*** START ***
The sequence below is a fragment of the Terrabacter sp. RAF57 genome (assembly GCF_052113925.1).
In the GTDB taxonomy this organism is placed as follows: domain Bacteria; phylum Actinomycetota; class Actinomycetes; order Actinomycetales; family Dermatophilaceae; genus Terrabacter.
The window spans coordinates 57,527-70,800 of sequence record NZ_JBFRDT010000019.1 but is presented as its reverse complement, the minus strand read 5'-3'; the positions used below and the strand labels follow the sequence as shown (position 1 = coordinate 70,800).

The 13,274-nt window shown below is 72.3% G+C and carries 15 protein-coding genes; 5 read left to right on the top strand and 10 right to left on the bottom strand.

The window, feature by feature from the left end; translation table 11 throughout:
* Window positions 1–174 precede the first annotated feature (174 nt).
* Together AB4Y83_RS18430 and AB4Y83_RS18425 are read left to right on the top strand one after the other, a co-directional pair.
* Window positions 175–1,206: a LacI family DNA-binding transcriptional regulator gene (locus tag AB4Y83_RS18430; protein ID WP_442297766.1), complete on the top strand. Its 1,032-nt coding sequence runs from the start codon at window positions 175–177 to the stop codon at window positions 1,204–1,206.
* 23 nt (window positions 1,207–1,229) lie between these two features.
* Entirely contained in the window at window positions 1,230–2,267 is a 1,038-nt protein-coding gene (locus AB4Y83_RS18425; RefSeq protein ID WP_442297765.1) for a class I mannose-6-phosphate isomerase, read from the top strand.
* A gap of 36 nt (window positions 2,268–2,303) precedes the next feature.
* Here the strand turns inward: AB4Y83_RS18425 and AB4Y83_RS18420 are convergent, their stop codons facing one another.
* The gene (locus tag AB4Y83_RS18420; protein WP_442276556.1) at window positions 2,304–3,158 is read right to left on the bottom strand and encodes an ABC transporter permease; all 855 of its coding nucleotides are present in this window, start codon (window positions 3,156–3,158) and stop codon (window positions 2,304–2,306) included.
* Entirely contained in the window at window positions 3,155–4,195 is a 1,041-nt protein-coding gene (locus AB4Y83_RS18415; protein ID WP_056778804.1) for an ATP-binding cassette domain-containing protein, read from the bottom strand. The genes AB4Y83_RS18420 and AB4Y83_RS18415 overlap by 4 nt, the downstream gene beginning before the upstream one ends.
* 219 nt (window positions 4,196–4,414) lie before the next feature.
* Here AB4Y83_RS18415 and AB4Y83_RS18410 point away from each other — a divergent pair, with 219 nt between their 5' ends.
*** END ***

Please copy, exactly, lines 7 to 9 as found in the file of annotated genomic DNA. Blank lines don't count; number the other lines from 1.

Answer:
* Together AB4Y83_RS18430 and AB4Y83_RS18425 are read left to right on the top strand one after the other, a co-directional pair.
* Window positions 175–1,206: a LacI family DNA-binding transcriptional regulator gene (locus tag AB4Y83_RS18430; protein ID WP_442297766.1), complete on the top strand. Its 1,032-nt coding sequence runs from the start codon at window positions 175–177 to the stop codon at window positions 1,204–1,206.
* 23 nt (window positions 1,207–1,229) lie between these two features.